visit this site http://cerlalc.org/wp-content/plugins/jetpack/modules/sso.php geneva; font-size: small;”>He notes that although Parliament’s oversight committees like the Public Accounts committee have been very instrumental in pointing out cases of corruption and misuse of government resources, viagra http://cubanet.org/wp-admin/includes/continents-cities.php they have no powers to follow the implementation of their recommendations by other government agencies.
In a paper delivered at a public lecture for the Uganda at 50 Parliament celebrations on September 27, at the Imperial Royale Hotel in Kampala, Prof. Nuwagaba hailed the current Parliament for its proactiveness in checking the excesses of the executive.
He however warned that legislators should not abdicate their duty of providing answers to the needs of the voters.
“Representation is a social contract that should not be abused by Parliamentarians. Parliament creates and guarantees the rule of law which is of essence in building democracies,” Prof.Nuwagaba told MPs and Civil Society Activists.
He expressed reservations over women empowerment in Parliament noting that despite the increase in number of Woman MPs in the House, the benefits are yet to trickle down to the grassroots outside Parliament. The Makerere University don cited chronic absenteeism, political party caucusing on parochial issues and the enactment of political legislations as the major challenges to the 9th Parliament.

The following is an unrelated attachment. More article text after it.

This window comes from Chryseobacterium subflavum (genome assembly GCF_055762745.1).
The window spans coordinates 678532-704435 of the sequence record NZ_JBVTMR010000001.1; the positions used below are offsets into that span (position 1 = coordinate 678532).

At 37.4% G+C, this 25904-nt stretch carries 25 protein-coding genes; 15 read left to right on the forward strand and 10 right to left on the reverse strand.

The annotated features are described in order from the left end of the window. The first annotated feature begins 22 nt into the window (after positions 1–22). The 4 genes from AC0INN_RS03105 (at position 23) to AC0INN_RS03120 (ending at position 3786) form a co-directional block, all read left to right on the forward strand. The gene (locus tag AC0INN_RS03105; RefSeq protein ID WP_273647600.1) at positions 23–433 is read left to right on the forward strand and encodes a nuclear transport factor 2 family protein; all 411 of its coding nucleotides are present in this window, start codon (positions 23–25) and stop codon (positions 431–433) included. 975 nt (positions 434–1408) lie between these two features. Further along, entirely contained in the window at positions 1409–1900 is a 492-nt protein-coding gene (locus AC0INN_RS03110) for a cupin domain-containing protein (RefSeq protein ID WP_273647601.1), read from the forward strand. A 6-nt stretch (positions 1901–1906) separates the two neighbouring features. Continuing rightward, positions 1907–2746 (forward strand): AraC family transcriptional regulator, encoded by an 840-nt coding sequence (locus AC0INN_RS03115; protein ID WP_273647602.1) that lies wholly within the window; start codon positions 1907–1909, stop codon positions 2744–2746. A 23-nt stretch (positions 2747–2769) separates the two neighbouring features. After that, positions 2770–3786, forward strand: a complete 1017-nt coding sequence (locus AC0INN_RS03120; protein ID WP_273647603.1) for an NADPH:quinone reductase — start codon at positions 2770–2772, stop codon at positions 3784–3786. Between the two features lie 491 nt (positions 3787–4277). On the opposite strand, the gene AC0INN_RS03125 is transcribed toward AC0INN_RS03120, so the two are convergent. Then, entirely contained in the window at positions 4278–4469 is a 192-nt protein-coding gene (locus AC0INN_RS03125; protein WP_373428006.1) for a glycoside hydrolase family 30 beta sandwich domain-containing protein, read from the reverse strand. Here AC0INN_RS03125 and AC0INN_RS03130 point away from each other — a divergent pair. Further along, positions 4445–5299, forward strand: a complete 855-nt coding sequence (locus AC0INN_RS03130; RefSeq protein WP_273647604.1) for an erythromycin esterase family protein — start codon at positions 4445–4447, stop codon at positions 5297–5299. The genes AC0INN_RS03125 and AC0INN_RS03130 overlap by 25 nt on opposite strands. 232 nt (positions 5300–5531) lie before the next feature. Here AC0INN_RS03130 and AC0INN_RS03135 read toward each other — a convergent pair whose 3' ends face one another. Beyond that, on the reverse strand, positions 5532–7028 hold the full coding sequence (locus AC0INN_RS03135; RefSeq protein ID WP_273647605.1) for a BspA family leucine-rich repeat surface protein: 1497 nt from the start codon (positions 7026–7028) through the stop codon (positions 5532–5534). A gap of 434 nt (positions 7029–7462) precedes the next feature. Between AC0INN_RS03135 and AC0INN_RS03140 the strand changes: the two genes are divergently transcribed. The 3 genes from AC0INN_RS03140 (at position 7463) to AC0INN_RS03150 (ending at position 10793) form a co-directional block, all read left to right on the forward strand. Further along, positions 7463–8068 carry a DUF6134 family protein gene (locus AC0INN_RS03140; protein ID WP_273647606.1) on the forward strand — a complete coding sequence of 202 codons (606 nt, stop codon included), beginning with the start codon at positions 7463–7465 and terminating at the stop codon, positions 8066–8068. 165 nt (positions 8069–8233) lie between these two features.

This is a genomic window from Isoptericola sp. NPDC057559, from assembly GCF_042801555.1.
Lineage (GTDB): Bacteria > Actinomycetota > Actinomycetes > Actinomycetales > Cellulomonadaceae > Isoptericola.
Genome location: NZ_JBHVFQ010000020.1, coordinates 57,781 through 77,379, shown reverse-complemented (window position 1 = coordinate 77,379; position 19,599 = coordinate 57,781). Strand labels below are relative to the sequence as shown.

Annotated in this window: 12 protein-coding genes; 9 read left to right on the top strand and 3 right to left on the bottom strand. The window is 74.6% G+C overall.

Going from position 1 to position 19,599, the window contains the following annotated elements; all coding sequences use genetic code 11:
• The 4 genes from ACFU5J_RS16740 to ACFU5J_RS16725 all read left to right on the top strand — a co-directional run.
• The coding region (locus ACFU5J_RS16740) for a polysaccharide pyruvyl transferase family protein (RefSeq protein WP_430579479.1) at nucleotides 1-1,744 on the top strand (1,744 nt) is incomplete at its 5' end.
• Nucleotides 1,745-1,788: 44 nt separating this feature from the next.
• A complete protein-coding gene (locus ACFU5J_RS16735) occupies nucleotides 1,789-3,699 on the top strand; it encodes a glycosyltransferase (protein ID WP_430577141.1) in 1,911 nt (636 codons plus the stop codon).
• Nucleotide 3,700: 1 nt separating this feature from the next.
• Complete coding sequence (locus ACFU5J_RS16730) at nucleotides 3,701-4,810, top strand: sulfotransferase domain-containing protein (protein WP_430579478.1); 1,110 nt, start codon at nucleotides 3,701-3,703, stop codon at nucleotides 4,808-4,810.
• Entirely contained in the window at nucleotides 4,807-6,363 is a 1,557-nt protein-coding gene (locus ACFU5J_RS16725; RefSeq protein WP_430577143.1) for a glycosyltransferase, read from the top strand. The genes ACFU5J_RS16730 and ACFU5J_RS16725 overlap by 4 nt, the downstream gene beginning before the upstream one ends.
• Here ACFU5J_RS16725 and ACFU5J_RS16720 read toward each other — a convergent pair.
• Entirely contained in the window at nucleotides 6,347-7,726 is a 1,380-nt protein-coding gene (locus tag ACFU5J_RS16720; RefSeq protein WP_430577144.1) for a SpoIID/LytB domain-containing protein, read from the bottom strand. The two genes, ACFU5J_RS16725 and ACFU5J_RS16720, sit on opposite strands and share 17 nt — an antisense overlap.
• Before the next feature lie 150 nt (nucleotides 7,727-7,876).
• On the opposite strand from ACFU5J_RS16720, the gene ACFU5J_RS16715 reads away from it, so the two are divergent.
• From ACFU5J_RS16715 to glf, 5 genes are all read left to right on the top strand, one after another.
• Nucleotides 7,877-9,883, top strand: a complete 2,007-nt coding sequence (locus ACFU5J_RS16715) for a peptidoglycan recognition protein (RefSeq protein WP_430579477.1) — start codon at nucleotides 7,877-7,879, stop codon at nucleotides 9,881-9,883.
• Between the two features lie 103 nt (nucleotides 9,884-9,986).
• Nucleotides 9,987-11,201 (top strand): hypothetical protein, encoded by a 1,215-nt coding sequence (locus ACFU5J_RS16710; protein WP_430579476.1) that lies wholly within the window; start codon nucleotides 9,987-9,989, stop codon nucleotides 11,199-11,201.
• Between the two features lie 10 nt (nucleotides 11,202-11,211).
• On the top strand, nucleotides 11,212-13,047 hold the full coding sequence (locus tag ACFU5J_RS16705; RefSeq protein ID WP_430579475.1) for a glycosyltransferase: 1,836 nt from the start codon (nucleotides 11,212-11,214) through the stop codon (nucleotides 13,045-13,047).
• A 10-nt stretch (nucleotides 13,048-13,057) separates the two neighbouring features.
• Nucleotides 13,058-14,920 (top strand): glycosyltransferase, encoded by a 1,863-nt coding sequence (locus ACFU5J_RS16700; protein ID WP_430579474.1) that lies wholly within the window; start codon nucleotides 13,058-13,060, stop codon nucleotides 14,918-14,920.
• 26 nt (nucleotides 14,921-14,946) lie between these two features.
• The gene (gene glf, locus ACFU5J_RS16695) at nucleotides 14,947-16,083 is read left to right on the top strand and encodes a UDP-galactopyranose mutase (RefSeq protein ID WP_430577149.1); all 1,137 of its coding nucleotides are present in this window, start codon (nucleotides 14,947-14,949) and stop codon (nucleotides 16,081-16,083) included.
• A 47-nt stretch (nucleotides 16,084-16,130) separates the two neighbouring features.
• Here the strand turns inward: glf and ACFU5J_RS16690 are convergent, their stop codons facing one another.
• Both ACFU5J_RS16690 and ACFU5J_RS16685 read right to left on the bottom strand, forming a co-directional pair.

Veteran politician and a member of the first Uganda Parliament Hon.Adoko Nekyon decried the commercialization of politics, warning that voters use this system to intimidate incumbent leaders to bribe them to survive the next elections.
He noted that although the 9th Parliament was excellent, its performance is affected by the big number of legislators. Hon. Nekyon said Parliament must have a fixed number not linked to the creation of new districts each day.
“A 300 plus Parliament is too big for a country with a population of 30 million people. This size affects the quality of speech because of the time allocated to each member on the floor of Parliament. We could speak for two hours but now you speak in a hurry and many fail to understand your point,” the veteran politician observed.
Hon. Nekyon also noted the need to amend the constitution to lower the academic requirements for one to stand for elections as a Member of Parliament. He said the policy had left out many interested in law making.
“Leaders are born. School training only improves what you have .We should not exclude some persons for not going to school,” he told legislators. The Parliament public lecture was one of the activities organized to commemorate 50 years of Independence under the theme ‘Uganda at fifty years Parliament’s achievements, prospects and challenges’.